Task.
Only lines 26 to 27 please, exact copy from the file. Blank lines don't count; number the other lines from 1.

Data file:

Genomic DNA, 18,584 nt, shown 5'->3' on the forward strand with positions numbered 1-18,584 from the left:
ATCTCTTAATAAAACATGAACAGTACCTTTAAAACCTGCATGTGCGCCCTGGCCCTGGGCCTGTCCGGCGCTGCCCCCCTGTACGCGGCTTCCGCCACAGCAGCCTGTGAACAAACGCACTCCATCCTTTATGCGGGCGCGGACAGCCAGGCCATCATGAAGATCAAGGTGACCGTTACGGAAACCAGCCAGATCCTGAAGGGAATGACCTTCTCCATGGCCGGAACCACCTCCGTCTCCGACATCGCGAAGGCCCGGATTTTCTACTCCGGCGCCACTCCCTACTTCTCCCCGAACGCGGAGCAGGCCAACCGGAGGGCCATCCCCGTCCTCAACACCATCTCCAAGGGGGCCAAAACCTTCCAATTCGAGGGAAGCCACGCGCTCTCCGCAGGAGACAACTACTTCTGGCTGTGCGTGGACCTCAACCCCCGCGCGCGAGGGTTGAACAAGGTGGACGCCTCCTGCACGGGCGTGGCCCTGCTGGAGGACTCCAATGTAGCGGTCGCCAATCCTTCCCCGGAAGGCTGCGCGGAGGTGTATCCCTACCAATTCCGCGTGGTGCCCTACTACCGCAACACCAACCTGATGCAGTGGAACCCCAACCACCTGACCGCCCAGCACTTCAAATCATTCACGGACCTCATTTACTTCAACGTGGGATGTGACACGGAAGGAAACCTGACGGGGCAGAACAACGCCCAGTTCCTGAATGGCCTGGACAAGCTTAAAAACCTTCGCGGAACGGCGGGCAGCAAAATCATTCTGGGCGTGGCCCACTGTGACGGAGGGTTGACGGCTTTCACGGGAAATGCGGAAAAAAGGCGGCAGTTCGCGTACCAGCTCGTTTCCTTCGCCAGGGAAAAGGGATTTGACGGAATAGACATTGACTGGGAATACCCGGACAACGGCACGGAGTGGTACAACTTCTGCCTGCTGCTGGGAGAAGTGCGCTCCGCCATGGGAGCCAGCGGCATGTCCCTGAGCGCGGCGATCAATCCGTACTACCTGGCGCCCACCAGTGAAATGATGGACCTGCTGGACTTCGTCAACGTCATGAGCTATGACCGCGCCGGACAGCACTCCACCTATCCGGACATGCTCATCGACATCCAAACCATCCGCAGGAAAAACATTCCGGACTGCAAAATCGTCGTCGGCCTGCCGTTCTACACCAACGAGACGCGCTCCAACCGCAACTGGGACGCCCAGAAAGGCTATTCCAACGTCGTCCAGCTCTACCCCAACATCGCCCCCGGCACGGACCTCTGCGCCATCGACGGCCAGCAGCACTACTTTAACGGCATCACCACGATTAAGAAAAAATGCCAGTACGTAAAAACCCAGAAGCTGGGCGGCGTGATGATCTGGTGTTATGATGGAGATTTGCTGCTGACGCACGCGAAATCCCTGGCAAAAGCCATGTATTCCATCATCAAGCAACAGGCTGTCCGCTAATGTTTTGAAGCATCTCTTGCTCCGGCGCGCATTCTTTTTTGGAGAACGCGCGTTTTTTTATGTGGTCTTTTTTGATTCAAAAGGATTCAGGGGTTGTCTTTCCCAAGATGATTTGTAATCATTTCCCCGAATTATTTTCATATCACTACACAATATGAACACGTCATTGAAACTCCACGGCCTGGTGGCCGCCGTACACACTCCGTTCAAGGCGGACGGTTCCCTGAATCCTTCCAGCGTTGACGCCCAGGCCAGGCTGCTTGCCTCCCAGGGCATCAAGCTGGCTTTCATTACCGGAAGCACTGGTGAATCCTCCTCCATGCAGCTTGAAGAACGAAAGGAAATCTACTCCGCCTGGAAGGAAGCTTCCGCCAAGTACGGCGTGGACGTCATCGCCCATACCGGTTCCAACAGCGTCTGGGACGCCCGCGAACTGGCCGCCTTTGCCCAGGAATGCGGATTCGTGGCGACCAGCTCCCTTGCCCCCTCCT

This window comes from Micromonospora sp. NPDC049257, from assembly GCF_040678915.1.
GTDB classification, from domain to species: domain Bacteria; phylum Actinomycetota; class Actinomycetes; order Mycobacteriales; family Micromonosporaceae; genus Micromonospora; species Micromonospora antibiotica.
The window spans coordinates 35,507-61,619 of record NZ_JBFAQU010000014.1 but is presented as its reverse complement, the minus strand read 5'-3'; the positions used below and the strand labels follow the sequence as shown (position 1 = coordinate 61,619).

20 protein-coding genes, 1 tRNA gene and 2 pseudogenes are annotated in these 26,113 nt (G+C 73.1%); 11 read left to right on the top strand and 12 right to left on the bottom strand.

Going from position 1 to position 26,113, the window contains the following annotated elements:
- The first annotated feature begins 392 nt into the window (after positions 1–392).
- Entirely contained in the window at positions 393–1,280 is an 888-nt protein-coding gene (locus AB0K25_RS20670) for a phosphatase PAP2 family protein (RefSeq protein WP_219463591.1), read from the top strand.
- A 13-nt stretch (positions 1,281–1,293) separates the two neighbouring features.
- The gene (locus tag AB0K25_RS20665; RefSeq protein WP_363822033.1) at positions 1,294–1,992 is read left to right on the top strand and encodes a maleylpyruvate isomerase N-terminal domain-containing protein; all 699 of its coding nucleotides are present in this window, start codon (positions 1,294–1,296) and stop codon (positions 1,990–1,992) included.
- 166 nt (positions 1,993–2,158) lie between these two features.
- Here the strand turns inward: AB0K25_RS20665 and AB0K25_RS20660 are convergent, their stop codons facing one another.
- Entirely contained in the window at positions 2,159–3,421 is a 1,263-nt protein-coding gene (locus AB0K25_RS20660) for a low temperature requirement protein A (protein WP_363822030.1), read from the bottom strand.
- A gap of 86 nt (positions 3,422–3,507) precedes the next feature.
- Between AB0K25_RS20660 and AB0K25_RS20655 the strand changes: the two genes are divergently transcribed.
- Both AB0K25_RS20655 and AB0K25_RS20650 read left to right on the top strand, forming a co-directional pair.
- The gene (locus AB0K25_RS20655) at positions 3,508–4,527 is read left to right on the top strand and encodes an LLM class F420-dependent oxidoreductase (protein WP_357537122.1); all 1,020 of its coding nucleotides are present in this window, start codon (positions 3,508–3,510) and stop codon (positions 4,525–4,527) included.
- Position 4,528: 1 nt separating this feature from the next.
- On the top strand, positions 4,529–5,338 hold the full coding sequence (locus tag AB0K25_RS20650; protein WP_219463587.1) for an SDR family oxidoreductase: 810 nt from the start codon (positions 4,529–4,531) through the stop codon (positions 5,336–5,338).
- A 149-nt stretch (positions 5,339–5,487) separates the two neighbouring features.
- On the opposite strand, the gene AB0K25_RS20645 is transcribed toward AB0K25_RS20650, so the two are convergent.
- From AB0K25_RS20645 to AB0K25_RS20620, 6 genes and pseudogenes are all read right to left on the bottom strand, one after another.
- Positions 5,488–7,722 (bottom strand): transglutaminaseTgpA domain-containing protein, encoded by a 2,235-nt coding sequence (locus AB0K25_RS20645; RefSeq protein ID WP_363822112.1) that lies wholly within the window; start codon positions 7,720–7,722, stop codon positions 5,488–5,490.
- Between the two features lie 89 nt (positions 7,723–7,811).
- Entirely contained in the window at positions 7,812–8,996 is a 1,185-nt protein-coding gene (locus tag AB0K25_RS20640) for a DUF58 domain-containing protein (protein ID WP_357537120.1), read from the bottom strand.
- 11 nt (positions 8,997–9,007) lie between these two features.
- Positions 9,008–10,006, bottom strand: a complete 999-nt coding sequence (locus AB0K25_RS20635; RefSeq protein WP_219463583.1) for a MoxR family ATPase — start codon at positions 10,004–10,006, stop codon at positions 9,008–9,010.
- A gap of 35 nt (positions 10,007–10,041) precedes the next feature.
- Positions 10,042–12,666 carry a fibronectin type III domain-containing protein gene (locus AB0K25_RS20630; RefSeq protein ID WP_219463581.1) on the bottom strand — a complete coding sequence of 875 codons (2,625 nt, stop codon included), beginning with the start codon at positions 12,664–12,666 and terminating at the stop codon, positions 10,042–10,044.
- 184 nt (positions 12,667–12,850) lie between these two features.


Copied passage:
- Entirely contained in the window at positions 7,812–8,996 is a 1,185-nt protein-coding gene (locus tag AB0K25_RS20640) for a DUF58 domain-containing protein (protein ID WP_357537120.1), read from the bottom strand.
- 11 nt (positions 8,997–9,007) lie between these two features.